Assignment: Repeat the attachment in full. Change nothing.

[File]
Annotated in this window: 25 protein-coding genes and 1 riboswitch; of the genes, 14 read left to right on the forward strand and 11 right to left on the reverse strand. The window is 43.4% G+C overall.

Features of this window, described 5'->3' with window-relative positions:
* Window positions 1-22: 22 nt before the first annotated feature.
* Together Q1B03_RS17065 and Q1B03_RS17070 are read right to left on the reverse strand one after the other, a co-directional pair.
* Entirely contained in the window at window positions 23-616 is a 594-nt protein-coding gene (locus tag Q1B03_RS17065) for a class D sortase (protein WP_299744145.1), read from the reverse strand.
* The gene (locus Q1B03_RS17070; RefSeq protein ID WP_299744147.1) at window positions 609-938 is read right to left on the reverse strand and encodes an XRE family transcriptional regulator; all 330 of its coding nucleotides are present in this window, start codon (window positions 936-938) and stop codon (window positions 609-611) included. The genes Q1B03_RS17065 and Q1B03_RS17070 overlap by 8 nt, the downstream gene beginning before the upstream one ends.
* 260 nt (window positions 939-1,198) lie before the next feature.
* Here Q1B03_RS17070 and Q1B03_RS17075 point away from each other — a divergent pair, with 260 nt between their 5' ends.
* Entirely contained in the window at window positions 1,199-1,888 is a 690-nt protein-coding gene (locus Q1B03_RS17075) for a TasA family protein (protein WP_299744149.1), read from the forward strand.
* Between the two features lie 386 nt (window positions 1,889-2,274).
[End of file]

Annotated in this window: 25 protein-coding genes and 1 riboswitch; of the genes, 14 read left to right on the forward strand and 11 right to left on the reverse strand. The window is 43.4% G+C overall.

Features of this window, described 5'->3' with window-relative positions:
* Window positions 1-22: 22 nt before the first annotated feature.
* Together Q1B03_RS17065 and Q1B03_RS17070 are read right to left on the reverse strand one after the other, a co-directional pair.
* Entirely contained in the window at window positions 23-616 is a 594-nt protein-coding gene (locus tag Q1B03_RS17065) for a class D sortase (protein WP_299744145.1), read from the reverse strand.
* The gene (locus Q1B03_RS17070; RefSeq protein ID WP_299744147.1) at window positions 609-938 is read right to left on the reverse strand and encodes an XRE family transcriptional regulator; all 330 of its coding nucleotides are present in this window, start codon (window positions 936-938) and stop codon (window positions 609-611) included. The genes Q1B03_RS17065 and Q1B03_RS17070 overlap by 8 nt, the downstream gene beginning before the upstream one ends.
* 260 nt (window positions 939-1,198) lie before the next feature.
* Here Q1B03_RS17070 and Q1B03_RS17075 point away from each other — a divergent pair, with 260 nt between their 5' ends.
* Entirely contained in the window at window positions 1,199-1,888 is a 690-nt protein-coding gene (locus Q1B03_RS17075) for a TasA family protein (protein WP_299744149.1), read from the forward strand.
* Between the two features lie 386 nt (window positions 1,889-2,274).